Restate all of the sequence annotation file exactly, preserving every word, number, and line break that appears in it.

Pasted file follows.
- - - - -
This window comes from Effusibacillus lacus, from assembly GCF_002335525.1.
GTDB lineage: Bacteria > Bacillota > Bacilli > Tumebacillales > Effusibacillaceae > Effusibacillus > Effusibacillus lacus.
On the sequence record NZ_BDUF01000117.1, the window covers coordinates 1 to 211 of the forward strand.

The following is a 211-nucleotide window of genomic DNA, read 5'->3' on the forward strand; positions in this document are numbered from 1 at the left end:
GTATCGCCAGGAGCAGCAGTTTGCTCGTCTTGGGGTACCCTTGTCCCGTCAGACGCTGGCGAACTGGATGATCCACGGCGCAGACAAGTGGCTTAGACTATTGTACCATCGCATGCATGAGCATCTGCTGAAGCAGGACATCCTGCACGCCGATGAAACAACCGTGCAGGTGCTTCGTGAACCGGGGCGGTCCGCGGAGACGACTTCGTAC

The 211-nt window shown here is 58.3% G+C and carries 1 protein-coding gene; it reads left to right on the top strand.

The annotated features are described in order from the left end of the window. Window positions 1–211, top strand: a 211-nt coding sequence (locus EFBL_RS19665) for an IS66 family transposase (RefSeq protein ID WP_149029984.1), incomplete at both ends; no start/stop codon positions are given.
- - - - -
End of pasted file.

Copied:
This window comes from Effusibacillus lacus, from assembly GCF_002335525.1.
GTDB lineage: Bacteria > Bacillota > Bacilli > Tumebacillales > Effusibacillaceae > Effusibacillus > Effusibacillus lacus.
On the sequence record NZ_BDUF01000117.1, the window covers coordinates 1 to 211 of the forward strand.

The following is a 211-nucleotide window of genomic DNA, read 5'->3' on the forward strand; positions in this document are numbered from 1 at the left end:
GTATCGCCAGGAGCAGCAGTTTGCTCGTCTTGGGGTACCCTTGTCCCGTCAGACGCTGGCGAACTGGATGATCCACGGCGCAGACAAGTGGCTTAGACTATTGTACCATCGCATGCATGAGCATCTGCTGAAGCAGGACATCCTGCACGCCGATGAAACAACCGTGCAGGTGCTTCGTGAACCGGGGCGGTCCGCGGAGACGACTTCGTAC

The 211-nt window shown here is 58.3% G+C and carries 1 protein-coding gene; it reads left to right on the top strand.

The annotated features are described in order from the left end of the window. Window positions 1–211, top strand: a 211-nt coding sequence (locus EFBL_RS19665) for an IS66 family transposase (RefSeq protein ID WP_149029984.1), incomplete at both ends; no start/stop codon positions are given.